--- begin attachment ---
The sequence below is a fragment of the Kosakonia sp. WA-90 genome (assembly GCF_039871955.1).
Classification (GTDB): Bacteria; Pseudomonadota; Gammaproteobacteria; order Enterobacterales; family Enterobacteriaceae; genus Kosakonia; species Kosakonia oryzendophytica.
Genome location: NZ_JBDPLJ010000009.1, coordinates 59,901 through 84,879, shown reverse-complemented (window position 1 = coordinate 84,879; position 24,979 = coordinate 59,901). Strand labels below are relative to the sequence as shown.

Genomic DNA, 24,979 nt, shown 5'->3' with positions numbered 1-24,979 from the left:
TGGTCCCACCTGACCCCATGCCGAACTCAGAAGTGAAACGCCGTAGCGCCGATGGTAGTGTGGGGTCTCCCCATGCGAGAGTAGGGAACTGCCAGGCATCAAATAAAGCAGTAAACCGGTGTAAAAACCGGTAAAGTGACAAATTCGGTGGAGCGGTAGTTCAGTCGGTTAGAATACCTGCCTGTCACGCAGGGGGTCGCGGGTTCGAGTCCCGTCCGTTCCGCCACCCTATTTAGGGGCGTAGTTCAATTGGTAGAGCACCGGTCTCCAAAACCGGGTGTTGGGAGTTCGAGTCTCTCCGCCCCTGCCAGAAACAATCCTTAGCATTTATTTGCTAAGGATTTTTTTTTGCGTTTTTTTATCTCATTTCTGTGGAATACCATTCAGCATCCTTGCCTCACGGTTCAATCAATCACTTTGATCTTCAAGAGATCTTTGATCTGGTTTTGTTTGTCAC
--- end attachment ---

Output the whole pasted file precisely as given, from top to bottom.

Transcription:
The sequence below is a fragment of the Kosakonia sp. WA-90 genome (assembly GCF_039871955.1).
Classification (GTDB): Bacteria; Pseudomonadota; Gammaproteobacteria; order Enterobacterales; family Enterobacteriaceae; genus Kosakonia; species Kosakonia oryzendophytica.
Genome location: NZ_JBDPLJ010000009.1, coordinates 59,901 through 84,879, shown reverse-complemented (window position 1 = coordinate 84,879; position 24,979 = coordinate 59,901). Strand labels below are relative to the sequence as shown.

Genomic DNA, 24,979 nt, shown 5'->3' with positions numbered 1-24,979 from the left:
TGGTCCCACCTGACCCCATGCCGAACTCAGAAGTGAAACGCCGTAGCGCCGATGGTAGTGTGGGGTCTCCCCATGCGAGAGTAGGGAACTGCCAGGCATCAAATAAAGCAGTAAACCGGTGTAAAAACCGGTAAAGTGACAAATTCGGTGGAGCGGTAGTTCAGTCGGTTAGAATACCTGCCTGTCACGCAGGGGGTCGCGGGTTCGAGTCCCGTCCGTTCCGCCACCCTATTTAGGGGCGTAGTTCAATTGGTAGAGCACCGGTCTCCAAAACCGGGTGTTGGGAGTTCGAGTCTCTCCGCCCCTGCCAGAAACAATCCTTAGCATTTATTTGCTAAGGATTTTTTTTTGCGTTTTTTTATCTCATTTCTGTGGAATACCATTCAGCATCCTTGCCTCACGGTTCAATCAATCACTTTGATCTTCAAGAGATCTTTGATCTGGTTTTGTTTGTCAC